Review Summary: This is not a fun CD.
I recall watching television one night and stumbling upon that ever so popular show, American Idol. Yes, it’s a guilty pleasure, I’ll admit it, and this particular night they had a special guest star, pop sensation Kesha (or Ke$ha). After the usual introduction, the scene cuts to the stage that’s been dressed up with glitter, old school TV sets, robotic astronauts, and Kesha herself center stage. The song, ‘Blah Blah Blah’, sounded horrible, like an 8-bit Nintendo song written by a monkey playing with a keyboard, and the vocals were barely discernable and I’d be hard pressed to qualify them as even human.
But the thing that gets me was Kesha’s actual performance. A lot of pop starlets these days make up their lack of vocal talent with some sort of performance talent like dancing, or even stage presence and charisma… but that was nowhere to be found. To say Kesha was just standing around on stage like a ditzy blond sedated with horse tranquilizers would be a massive understatement. It was quite painful to watch. This leads me to her debut album, ‘Animal’, which under circumstances I won’t explain here, I had the unfortunate opportunity to listen to in its entirety. This album was meant to start a party, be the soundtrack to young boys and drunken girls on the dance floor everywhere; instead, it’ll have the opposite effect and leave you standing motionless, shocked at its banality, just like Kesha performing her own music live.
If you’ve heard ‘Tik Tok’, and I’m willing to bet you have, then you’ll know exactly what to expect from Kesha’s debut. Plenty of dance beats, lots and lots of synths and samples (recorded instruments are nowhere to be found here), autotuned vocals, and plenty of obnoxious and crass lyrics, mostly about partying and puking in people’s closets (lovely).
I’ll start with the positive first. I’ll give Kesha this- she does have attitude to spare. Despite the crappy lyrics, she knows she’s a slutty brat, and proudly struts her stuff on the album. The album is successful in capturing her personality, and that does count for something. A lot of pop starlets these days are without an identity. When you pop in ‘Animal’, you know exactly what Kesha’s all about. So I’ll give her that.
There are some noteworthy songs here too, so it’s not a complete failure. ‘Blind’ is one of the ballads, and the lyrics and vocal performance from Kesha sound genuine and heartfelt; it doesn’t sound out of place on the album at all. ‘Take It Off’, despite insanely altered vocals, has a very catchy vocal hook that’s front and center coupled with a pulsating beat that thumps quietly in the background, building up to a blast of synths and beats at the end. Definitely one of the strongest and most memorable songs here. And if you’re willing to look past the terrible lyrics, there’s no denying ‘Tik Tok’ is a catchy-as-hell tune.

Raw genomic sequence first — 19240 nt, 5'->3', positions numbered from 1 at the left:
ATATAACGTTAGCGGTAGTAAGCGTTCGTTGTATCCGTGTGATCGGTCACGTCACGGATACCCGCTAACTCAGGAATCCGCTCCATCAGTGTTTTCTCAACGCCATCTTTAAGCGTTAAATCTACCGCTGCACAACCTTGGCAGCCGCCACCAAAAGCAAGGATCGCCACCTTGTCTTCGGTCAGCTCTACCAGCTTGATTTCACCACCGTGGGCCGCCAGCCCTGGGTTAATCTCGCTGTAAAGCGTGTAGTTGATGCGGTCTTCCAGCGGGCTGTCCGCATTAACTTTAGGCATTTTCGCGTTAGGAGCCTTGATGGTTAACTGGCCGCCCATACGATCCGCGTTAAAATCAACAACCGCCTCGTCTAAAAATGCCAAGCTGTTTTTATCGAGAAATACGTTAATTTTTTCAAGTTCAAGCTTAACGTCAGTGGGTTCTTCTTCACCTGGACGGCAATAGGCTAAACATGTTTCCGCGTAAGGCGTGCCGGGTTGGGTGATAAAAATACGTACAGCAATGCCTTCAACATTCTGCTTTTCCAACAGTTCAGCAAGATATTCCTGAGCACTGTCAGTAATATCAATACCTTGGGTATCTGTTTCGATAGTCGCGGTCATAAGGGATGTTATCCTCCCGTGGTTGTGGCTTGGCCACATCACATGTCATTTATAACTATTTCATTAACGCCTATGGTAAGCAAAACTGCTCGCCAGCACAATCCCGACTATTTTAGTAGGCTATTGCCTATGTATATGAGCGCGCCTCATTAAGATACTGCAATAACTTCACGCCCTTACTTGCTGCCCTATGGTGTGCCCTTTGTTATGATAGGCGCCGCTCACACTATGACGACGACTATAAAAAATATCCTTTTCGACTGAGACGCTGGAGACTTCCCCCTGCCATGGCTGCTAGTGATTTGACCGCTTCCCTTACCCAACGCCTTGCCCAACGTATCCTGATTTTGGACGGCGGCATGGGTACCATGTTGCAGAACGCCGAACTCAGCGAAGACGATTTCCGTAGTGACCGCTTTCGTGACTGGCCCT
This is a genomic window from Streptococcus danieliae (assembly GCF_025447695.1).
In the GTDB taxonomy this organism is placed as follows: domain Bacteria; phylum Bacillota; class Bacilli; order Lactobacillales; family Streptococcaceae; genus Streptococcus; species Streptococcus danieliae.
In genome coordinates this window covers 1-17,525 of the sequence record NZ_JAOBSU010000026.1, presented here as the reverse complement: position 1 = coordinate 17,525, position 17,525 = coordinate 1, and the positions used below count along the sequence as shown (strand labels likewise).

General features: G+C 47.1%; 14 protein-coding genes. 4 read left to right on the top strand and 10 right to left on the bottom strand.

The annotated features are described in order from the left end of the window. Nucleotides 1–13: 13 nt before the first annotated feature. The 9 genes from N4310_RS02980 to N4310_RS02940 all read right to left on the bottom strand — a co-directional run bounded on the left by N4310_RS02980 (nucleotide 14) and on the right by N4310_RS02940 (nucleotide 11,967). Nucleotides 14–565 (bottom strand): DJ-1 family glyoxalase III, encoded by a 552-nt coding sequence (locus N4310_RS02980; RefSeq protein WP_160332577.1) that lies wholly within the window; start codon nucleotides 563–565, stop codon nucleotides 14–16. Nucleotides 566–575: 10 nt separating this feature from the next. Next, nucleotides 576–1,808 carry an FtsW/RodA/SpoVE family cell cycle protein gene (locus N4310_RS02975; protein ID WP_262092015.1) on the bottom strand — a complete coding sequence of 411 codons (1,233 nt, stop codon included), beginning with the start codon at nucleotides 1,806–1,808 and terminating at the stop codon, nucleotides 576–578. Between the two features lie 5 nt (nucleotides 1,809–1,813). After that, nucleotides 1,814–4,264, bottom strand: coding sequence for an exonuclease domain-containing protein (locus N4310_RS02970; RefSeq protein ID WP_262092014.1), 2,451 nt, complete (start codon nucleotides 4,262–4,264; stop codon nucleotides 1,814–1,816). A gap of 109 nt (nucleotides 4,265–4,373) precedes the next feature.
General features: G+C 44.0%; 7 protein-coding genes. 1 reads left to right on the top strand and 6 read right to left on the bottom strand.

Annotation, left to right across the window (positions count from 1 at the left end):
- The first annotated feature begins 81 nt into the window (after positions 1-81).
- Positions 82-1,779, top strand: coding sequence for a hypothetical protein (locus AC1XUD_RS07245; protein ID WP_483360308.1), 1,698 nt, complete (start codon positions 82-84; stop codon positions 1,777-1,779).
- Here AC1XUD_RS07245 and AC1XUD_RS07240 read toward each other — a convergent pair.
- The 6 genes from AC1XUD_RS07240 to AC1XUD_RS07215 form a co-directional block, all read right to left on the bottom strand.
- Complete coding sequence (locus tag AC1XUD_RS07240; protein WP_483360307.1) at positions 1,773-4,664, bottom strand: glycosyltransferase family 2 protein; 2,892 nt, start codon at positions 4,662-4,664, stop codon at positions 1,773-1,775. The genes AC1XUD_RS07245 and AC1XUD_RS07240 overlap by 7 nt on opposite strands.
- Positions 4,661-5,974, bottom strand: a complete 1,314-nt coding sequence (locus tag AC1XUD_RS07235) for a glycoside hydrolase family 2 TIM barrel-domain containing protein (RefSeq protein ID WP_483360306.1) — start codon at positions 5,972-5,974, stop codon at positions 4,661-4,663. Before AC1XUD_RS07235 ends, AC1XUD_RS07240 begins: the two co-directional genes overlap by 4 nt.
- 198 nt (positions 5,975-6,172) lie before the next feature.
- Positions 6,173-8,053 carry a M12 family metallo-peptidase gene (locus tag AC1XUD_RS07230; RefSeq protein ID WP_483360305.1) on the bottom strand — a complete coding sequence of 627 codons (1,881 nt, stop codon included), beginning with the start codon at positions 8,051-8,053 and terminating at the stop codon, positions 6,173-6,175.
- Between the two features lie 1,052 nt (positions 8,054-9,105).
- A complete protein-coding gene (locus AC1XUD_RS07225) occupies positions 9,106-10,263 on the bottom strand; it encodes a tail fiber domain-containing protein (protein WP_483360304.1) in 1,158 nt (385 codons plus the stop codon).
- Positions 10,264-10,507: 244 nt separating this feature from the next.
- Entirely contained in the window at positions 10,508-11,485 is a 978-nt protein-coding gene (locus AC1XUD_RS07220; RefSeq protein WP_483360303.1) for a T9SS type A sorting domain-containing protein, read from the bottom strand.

But really, the album itself is very disposable and is almost equivalent to listening to TV static with a bratty girl rapping in the background. You know how many people dismiss metal music as just “noise”" That label applies directly to this album. The aforementioned “Blah Blah Blah” is one of the worst offenders here- it’s just beeps, bleeps, and noise coupled with Kesha’s unlikable personality, asking a guy to “Quit being a b!tch/Show me your d!ck”. “Your Love Is My Drug”, the opener, is supposed to be a fun and anthemic track to start the album off, but again, it sounds way too robotic, and the lyrics that Kesha (or is it an Apple computer") spit out sound awful.
I could forgive the nature of this album- the crass lyrics, the unlikable persona, and the production consisting of nothing but sound effects and synth noises, and the fact that Kesha has no vocal talent to speak of- if the songs had any kind of structure and we’re actually catchy and fun to listen to, because that’s the whole point of an album like Animal. And despite those exceptions I previously mentioned, the answer is simply hell no. There’s nothing to the music, it’s just there, it's simplistic and sounds like it was composed on GarageBand, only with more cheap samples- it’s extremely grating.
It’s albums like Animal that make me question the nature of today’s music industry. I know everyone complains about mainstream pop; that’s been the case for awhile now, but this album reinforces this sad reality that you need no talent to speak of to make it. Kesha obviously wants her crowd to unleash their inner ‘animal’ while blasting this album in the car or at the club. To put it bluntly, she failed.